The landing gear electrical system consists of two independent systems: the gear actuation and the gear position indicator system. The gear actuation system is not affected by the gear position indicator system and, therefore, is less prone to failure modes caused by faulty microswitches or wiring. There are two microswitches per gear assembly in the gear position indicator system; one switch actuates when the gear reaches the down and locked position and one actuates in the up and locked position. The indicator lights for each gear strut operate independently of the lights for the other struts. During the gear extension sequence, a red light comes on first, indicating that the gear strut has been released from its up-lock and is in transit. Next the green light illuminates and the red in-transit light extinguishes to indicate the gear strut is in the down and locked position.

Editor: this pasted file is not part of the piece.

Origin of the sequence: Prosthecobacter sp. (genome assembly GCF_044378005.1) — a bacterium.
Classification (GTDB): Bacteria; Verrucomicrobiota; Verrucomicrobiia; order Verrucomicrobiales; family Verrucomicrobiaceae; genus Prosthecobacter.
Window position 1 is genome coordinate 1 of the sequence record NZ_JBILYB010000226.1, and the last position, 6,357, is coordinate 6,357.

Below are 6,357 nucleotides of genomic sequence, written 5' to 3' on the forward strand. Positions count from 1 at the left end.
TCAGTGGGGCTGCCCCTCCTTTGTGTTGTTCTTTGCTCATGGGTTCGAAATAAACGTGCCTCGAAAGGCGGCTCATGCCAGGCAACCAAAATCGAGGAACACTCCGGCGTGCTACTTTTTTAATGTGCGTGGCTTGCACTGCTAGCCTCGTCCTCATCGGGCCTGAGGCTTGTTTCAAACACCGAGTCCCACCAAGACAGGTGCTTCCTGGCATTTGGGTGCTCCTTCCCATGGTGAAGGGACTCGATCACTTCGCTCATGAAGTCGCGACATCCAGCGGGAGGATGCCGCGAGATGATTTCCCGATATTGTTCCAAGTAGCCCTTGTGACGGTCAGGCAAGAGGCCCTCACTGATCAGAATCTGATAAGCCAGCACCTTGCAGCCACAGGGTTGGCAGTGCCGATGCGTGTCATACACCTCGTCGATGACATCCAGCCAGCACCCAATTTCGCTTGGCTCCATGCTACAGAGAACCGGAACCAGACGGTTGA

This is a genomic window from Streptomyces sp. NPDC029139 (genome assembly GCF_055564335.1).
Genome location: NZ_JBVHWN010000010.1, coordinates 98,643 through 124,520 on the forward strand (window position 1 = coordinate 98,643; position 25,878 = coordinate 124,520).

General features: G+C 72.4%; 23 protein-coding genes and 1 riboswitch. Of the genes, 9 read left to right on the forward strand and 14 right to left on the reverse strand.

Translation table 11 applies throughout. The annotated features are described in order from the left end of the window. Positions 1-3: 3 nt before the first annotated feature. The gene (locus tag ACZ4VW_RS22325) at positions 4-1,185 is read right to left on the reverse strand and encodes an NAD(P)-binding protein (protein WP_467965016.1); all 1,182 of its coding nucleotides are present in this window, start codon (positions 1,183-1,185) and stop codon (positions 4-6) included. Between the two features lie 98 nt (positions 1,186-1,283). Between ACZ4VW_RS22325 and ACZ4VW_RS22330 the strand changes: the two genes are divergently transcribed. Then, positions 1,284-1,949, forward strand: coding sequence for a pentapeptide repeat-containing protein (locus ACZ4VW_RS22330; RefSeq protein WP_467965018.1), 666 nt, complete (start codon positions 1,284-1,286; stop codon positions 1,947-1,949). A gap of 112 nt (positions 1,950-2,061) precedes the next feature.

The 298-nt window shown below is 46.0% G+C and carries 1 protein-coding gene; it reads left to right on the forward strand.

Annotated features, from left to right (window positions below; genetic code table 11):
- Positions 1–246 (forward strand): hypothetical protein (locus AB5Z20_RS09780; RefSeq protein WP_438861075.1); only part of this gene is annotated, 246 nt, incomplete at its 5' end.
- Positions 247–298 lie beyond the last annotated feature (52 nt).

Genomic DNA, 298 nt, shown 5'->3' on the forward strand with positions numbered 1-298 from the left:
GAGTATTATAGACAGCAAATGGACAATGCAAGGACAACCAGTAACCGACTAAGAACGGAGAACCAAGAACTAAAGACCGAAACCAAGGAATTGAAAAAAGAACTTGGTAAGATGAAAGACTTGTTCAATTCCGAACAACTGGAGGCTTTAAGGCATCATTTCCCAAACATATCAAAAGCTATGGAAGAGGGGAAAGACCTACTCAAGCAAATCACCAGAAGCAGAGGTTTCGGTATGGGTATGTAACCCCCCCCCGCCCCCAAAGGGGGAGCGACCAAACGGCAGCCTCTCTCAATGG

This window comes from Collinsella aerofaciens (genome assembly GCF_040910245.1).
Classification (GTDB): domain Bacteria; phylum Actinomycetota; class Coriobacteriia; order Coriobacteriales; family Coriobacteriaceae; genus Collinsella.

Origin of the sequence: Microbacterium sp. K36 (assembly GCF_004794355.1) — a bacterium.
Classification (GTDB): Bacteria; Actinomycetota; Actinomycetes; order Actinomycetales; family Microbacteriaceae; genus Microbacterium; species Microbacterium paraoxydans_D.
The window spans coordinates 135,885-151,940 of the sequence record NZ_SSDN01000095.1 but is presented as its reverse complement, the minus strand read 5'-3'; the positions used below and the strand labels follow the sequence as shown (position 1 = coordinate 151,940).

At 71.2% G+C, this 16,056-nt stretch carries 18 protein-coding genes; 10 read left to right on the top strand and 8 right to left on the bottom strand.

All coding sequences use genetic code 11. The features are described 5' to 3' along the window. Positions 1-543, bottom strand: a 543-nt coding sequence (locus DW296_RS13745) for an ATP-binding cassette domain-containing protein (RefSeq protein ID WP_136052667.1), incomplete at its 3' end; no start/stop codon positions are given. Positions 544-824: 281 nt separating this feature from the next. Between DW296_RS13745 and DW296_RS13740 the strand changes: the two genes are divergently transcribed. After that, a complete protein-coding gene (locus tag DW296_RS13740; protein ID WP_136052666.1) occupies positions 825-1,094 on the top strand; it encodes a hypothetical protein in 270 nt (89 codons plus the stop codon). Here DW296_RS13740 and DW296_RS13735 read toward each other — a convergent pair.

The electric hydraulic pump that provides hydraulic pressure to the landing gear primary actuators is activated by the cockpit-mounted gear switch through two gear system solenoids (four solenoids for the earlier two wire hydraulic pumps). Hydraulic pressure switches automatically shut off the pump when the pressure rises to about 1400 to 1500 psi during gear retraction and about 750 to 850 psi during gear extension. The electric hydraulic pump has internal bypass valves for backup, which are set at least 100 psi higher than the pressure switches (normally about 1000 psi on the gear extension side and about 1750 psi on the gear retraction side, +50 psi).